Reviewer’s Note: I played through Pokémon Moon for this review. While there are version differences between Sun and Moon, they’re essentially the same game.
If you’ve been playing Pokémon for as long as I have, then you’ve come to expect a certain amount of predictability. Before Pokémon Sun & Moon, you could lay out the progression of each Pokémon title and see that they’re essentially the same game told in different ways. There are always three starter pokémon, eight gym leaders, an elite four and a champion; an evil organization bent on world domination, legendary god-like pokémon that are always supposed to be “the strongest ever,” and a pokémon that you’re sick and tired of constantly running into. These are several of the gameplay mechanics that have defined the main pokémon games for the past 20 years. Some, myself included, have been more than ok with playing these titles despite the obvious similarities. Others, either those who played only Red & Blue or skipped out on Pokémon entirely don’t see the appeal in playing mostly the same game. Each generation has brought something new to the table to keep things interesting, but not necessarily anything major. Even I’ll admit as a Pokémon fan that these games had become a science rather than an art.
However, Sun & Moon are not like the past generations of Pokémon titles. While particular franchise staples are still present, Sun & Moon breaks from tradition by either replacing key parts of what we’ve come to expect from Pokémon titles or changing them drastically. Sometimes when a franchise makes significant changes to its formula, it doesn’t work out for the best. Do Sun & Moon fall into this trap of changing too much and alienate both new and old fans? Fortunately for us, not only do Pokémon Sun & Moon walk the fine line between new & old wonderfully, it’s a huge milestone for the franchise.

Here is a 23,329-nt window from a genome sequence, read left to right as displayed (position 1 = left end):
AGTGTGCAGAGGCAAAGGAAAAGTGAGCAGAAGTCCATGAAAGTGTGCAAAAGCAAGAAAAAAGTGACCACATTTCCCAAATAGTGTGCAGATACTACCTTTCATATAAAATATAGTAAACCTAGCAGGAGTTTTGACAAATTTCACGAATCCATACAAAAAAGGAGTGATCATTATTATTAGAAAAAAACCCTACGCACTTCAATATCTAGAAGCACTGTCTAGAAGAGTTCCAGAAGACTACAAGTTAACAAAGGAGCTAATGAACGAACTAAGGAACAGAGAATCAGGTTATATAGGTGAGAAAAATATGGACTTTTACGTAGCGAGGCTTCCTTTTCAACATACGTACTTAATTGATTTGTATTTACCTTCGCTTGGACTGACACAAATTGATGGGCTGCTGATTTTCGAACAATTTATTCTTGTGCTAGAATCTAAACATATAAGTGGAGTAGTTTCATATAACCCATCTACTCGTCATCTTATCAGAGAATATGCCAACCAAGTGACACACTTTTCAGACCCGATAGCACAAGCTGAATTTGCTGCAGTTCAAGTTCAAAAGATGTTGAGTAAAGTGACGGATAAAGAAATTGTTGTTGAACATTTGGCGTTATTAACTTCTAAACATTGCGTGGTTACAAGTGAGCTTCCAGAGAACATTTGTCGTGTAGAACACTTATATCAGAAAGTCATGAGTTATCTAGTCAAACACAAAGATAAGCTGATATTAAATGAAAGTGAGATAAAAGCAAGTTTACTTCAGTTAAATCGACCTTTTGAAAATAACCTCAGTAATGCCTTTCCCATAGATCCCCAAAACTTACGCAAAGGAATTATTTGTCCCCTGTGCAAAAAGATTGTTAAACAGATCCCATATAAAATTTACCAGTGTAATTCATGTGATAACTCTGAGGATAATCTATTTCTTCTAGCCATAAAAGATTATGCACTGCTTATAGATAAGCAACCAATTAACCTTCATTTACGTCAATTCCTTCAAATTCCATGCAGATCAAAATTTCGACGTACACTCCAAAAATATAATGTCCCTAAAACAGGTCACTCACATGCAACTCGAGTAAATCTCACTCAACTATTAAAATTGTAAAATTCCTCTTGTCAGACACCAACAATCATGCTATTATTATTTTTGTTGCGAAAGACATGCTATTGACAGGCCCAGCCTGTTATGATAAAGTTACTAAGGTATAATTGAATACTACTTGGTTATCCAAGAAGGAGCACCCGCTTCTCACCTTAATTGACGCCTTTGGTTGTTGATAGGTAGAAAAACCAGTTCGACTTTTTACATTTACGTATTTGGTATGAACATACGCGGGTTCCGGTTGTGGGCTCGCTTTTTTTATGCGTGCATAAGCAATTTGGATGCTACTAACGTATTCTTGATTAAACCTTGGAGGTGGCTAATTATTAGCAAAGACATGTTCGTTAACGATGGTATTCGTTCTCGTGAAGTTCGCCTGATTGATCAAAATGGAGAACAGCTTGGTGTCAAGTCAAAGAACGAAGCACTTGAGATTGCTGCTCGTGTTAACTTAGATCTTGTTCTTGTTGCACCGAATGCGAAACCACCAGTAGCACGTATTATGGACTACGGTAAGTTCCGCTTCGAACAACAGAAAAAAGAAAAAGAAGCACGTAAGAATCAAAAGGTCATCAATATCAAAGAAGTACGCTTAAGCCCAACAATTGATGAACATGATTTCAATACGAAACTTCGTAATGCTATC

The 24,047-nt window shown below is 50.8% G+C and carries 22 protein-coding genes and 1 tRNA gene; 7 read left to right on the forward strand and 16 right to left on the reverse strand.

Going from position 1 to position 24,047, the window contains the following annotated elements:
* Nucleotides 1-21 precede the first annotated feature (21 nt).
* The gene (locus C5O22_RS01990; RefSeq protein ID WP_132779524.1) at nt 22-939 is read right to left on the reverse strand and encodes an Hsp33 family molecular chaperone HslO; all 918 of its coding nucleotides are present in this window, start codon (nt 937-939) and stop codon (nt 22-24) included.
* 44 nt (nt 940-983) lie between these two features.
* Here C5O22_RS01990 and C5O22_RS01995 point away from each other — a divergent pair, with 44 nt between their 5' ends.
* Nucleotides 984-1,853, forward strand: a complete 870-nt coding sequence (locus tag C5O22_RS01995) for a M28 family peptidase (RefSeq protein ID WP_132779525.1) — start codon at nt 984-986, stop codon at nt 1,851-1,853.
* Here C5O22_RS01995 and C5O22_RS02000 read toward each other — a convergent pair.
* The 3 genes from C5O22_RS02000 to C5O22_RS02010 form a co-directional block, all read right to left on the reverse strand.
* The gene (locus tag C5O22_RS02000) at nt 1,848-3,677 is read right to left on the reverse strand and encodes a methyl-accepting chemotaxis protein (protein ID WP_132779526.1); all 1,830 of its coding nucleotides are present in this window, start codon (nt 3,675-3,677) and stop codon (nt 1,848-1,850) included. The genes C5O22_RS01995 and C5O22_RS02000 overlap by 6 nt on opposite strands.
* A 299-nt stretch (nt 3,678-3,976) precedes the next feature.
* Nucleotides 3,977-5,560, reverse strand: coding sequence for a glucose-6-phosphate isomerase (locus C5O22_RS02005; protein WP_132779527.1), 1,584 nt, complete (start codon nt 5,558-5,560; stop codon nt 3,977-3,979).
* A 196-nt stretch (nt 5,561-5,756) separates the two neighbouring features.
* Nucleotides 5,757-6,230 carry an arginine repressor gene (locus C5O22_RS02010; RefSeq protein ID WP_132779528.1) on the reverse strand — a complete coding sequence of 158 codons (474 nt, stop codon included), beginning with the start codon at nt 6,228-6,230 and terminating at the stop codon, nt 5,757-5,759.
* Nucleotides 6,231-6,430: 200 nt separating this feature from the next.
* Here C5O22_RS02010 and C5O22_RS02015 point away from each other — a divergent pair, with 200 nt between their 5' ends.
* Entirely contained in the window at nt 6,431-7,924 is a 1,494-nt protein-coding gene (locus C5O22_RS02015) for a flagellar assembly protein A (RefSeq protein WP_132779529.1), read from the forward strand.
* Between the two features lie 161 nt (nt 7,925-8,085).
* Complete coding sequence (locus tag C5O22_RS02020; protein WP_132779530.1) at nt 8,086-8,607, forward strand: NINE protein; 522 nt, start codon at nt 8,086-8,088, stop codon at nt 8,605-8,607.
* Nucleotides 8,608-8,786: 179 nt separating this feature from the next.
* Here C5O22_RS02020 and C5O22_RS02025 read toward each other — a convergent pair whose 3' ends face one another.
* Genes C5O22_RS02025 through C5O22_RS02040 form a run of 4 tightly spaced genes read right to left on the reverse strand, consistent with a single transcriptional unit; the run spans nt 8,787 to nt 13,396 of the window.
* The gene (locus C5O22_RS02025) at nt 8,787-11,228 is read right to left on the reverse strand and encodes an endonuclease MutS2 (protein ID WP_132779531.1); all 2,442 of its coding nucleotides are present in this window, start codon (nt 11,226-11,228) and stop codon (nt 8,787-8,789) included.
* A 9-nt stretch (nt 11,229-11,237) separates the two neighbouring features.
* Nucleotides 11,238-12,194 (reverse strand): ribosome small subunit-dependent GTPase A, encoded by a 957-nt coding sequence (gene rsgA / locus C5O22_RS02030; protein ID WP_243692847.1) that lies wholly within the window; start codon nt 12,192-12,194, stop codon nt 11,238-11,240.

Sun & Moon starts off like every other Pokémon game ever. You play as a kid who has just moved to a new region and almost immediately start their journey to become the best pokémon trainer the world has ever seen. This time the game is set in Alola, a Pokémon version of Hawaii complete with beaches, tropical weather, and vaguely Polynesian influences. You get your first pokémon and battle your rival, this time an almost annoyingly cheerful kid named Hau, and set off on your quest. This is normally when you would head off to the first gym, but veterans will immediately realize that this is when the big changes become apparent. Gone are gym leaders and gyms. Instead, you have trials, captains, and kahunas. This isn’t just a simple name change; these are very different events. Trials range from collecting ingredients in a forest for food to answering trivia questions based what you’ve played so far. At first, it seems a little gimmicky, but when you compare it to what we’ve been doing for the past 20 years, you can’t imagine going back to the old way. Trials culminate in battling Totem Pokémon, super-powered versions of pokémon that can call in allies for help. These aren’t always easy fights and can catch any team off guard if not prepared for the situation.